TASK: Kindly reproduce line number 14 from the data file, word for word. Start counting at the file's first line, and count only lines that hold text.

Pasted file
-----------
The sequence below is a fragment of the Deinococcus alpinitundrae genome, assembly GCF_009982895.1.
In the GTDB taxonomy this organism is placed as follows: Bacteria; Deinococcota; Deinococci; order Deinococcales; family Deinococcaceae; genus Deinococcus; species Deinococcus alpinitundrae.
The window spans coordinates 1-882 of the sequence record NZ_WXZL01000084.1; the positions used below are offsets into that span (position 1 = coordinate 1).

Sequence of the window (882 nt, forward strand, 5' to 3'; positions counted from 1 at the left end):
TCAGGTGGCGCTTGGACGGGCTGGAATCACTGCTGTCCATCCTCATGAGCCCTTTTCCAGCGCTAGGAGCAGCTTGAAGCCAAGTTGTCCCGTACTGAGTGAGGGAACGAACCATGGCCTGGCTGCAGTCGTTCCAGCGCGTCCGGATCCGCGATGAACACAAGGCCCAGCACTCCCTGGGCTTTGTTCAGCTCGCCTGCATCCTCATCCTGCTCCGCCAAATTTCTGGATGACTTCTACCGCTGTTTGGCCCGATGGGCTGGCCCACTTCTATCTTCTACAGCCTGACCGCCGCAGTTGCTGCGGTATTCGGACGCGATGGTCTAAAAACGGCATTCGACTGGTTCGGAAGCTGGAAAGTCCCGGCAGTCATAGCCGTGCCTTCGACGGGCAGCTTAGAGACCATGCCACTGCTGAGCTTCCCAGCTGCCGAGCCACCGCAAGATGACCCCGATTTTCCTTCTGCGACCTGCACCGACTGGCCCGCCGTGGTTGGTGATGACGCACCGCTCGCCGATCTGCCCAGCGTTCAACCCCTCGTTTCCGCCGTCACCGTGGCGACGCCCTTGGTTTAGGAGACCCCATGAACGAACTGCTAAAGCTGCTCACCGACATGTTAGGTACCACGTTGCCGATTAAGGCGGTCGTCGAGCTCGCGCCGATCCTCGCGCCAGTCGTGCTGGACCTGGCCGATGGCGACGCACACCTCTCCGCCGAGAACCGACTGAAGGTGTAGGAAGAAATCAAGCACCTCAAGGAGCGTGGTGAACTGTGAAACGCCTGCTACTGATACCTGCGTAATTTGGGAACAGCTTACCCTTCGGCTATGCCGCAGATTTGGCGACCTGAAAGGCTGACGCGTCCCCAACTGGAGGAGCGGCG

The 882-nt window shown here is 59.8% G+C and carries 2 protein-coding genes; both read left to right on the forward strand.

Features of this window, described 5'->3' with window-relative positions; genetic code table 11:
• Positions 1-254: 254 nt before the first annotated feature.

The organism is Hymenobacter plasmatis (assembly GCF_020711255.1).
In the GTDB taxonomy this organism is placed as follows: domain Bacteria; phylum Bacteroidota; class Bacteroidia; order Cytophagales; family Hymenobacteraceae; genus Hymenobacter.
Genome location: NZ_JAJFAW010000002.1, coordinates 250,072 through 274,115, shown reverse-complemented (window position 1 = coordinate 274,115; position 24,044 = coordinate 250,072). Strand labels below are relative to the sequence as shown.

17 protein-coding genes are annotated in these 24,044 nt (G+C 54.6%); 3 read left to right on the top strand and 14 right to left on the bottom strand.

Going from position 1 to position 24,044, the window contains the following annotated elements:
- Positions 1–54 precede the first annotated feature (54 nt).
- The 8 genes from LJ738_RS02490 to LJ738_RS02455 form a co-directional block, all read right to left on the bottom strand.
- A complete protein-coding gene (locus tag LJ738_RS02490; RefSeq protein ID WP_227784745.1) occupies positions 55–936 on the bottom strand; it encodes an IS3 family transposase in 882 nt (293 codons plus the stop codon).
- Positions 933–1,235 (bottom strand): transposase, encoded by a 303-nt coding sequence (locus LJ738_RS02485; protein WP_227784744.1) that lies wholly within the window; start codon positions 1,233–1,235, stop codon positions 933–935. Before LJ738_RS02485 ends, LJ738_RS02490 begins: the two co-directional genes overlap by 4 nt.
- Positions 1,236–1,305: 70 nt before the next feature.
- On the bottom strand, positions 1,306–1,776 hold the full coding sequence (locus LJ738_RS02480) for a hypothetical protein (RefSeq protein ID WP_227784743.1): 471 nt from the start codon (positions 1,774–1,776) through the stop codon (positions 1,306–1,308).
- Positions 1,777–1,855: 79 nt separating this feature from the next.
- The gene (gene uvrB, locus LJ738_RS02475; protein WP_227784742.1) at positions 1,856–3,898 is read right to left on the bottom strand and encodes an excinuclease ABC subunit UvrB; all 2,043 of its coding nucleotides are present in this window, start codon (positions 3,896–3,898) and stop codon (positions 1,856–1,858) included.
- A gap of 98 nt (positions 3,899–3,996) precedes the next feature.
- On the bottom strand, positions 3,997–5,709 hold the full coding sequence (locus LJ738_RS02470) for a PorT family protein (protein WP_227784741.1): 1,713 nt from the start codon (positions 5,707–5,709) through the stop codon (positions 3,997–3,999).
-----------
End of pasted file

- Positions 1–54 precede the first annotated feature (54 nt).